The Canfield Nimble 9 is a boutique bike that is rare by any standards. Scott is my local 29er guru and he turned me onto this frame, but I didn’t expect to actually get to ride one. As it turns out Grant from the Fairfield Bicycle Shop had one in my size that he wants to sell and offered me a test ride. Sweet! Getting to try a unique bike like this very cool so I said I’d love to.
The Nimble 9 is a burly 4130 steel frame with sliding dropouts for a clean SS/IGH chainline. There is room for 2.4″+ 29er tires and can be run with 80mm-120mm suspension forks. The short 413mm-429mm chainstays are supposed to make it very maneuverable.
- Ultra short Chain Stays for the fastest turning 29” wheeled bike.
- Adjustable Chain Stay length so you can run single speed or geared.
- Radial Bent Seat Stays for an extra smooth, comfortable ride.
- 4130 Cromoly Steel construction: strong, compliant and lasts a life time.
- Disk Brake compatible only for the best stopping power possible.
- One water bottle boss for the epic long rides or night riding.
- Full length seat tube with a 35mm forward offset to give a 73 degree effective seat angle.
- Head Angle – 70 Deg. (480 fork w/ 16mm headset)
- BB Drop – 70mm
- Chain Stay Length – 16.25-16.9″ (412.75mm-429.26mm)
- Seat Tube Length – 20” (Lg), 18” (Med.), 16” (Sm)
- Top Tube Length (effective at full extension) – 24.5 (Lg), 23.75” (Med.), 23” (Sm)
- Wheel Base – 1093mm (Lg), 1074mm (Med.), 1055mm (Sm)
- 4130 Cromoly
- Recommend fork length(s) – 3,4,5″
- Front derailleur – Shimano direct mount
- Bottom bracket – 73mm x 41mm OD
- Seat post – 27.2mm OD
- Seat clamp – 29.8mm ID
- Rear dropout spacing – 135mm QR
- Rear Disc Mount – IS (51mm)
- Headtube – 1 1/8″ x 120 (LG) / 1 1/8″ x 115 (MD) / 1 1/8″ x 110 (SM)
So why would I be interested in this bike other than just straight up bike geekery? Well my riding in the Victoria area features lots of techy sections and twisty turns. I rarely get out of the low range of gears so the awesome bump eating prowess of my Nomad isn’t being well utilized. At the same time what slows me down is my inability to clean techy uphill sections. If I could ride more uphill bits folks would have to wait less for me and I’d feel less gimpy! So that’s my general motivation to try a hardtail and my last Pugsley ride showed definite improvement in that area. I could tweak my Pugsley to be a better mountain bike, but the lack of any suspension would be its limiting factor. Rather than mess with Pugsley success I’ll keep it sand/snow/bikepacking focused and look towards a dedicated MTB.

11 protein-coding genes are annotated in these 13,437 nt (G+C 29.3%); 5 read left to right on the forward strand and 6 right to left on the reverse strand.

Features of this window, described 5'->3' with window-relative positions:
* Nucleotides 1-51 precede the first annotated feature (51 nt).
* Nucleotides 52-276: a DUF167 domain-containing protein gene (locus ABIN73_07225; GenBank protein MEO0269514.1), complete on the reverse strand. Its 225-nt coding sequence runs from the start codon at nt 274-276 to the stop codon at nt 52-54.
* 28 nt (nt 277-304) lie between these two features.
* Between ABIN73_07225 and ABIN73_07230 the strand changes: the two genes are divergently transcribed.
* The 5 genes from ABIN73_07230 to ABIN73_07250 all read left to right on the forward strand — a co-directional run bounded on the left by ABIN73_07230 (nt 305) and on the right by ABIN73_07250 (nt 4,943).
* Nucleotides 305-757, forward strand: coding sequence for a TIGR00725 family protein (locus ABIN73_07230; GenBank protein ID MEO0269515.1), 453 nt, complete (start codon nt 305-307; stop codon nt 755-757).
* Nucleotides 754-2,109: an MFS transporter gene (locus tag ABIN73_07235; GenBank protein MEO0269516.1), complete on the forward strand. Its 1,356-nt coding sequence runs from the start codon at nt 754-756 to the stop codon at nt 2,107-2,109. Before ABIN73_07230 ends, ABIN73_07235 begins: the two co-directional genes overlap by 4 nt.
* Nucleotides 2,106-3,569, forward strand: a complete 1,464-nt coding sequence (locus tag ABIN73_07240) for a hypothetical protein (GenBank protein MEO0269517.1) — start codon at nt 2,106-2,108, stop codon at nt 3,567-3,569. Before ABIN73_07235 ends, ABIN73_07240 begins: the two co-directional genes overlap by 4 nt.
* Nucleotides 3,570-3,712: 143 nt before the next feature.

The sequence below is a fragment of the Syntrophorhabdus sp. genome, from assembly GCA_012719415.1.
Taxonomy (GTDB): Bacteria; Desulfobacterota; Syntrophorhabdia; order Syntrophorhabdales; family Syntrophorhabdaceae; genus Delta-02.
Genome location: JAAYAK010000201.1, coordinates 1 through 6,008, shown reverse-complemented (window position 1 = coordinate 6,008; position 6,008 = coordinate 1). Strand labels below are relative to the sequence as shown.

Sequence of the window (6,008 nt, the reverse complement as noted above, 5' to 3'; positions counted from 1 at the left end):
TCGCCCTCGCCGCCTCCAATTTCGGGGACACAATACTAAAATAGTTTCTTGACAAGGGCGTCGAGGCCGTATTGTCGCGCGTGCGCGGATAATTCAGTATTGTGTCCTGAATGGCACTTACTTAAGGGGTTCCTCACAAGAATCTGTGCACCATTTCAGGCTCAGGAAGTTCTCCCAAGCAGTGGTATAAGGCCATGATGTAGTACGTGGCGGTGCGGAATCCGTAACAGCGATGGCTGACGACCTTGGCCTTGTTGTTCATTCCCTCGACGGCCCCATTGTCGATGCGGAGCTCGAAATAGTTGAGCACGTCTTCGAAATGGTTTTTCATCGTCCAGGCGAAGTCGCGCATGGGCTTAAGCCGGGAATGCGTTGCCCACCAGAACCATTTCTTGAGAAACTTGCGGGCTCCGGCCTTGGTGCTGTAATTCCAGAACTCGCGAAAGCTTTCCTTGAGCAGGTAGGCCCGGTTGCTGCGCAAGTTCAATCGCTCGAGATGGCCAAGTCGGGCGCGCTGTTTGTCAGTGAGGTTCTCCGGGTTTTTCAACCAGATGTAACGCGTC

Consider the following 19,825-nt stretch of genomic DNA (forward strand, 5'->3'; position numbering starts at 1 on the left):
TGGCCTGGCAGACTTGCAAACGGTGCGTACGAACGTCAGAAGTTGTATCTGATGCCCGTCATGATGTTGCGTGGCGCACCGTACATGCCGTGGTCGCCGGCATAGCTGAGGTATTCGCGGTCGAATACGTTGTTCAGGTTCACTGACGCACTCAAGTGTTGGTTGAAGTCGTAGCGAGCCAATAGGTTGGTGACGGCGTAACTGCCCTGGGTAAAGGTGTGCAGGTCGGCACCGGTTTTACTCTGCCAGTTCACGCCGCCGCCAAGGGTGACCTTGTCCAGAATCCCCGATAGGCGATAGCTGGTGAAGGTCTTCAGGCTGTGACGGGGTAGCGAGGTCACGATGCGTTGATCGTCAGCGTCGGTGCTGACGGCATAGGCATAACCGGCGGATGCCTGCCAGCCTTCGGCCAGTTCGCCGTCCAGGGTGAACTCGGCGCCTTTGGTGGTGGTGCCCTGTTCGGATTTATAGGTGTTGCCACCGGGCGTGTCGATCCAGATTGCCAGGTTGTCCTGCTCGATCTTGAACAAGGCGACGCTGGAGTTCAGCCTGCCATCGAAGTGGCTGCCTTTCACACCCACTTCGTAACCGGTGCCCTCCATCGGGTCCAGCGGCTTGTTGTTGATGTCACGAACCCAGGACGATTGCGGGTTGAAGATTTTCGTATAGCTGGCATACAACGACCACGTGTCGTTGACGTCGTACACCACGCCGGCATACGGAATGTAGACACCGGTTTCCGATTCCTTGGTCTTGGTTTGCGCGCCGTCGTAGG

My Pugsley MTBing experience and riding with Scott has shown me that big wheels roll well over our local rooty/rocky terrain. So a hardtail 29er is going to be my first avenue of attack. The Canfield fits that bill and has sliding dropouts so I can repurpose my 2nd Rohloff to this project. I think the ability to shift instantly without pedalling will be key to conquering some hard uphills.
Normally if I wanted to try a frame like this I’d have to just order it up sight unseen hoping it fit and that I liked how it handles. With a demo option I can ensure it’s going to work for me and it will be way cheaper buying used than new. Best of all if it doesn’t end up being awesome I can just give it back and I haven’t spent a penny.
Update with ride review below:
- fast and efficient non-technical climber
- rolled well over our rooty/rocky terrain [I didn't miss my 26" FS rig]
- was indeed nimble [sliders set about middle of travel]
- confident descending
- easy to get front wheel up over obstacles
- slack head angle and long fork gave me a lot of wheel flop going up steep climbs
- hard to keep weight on front wheel [100mm travel fork]
- 70 seat tub angle meant when I dropped seatpost in techy terrain the effective TT shrank a ton
- lots of pedal strike on lumpy terrain [175mm cranks]
- my size 12 feet hit the chainstays a lot [BMX pedals & 5.10 Impact Low shoes]
I’m really glad Grant let me have a test ride. You just can’t tell what a bike will be like until you ride it a bunch. He had someone interested in it so I returned it to him. If it’s not sold I may grab it back for another ride and try a lower stem as well as pushing the dropouts all the way back and see what I think. I’d probably run it with an 80mmm fork to get the front end down a bit more.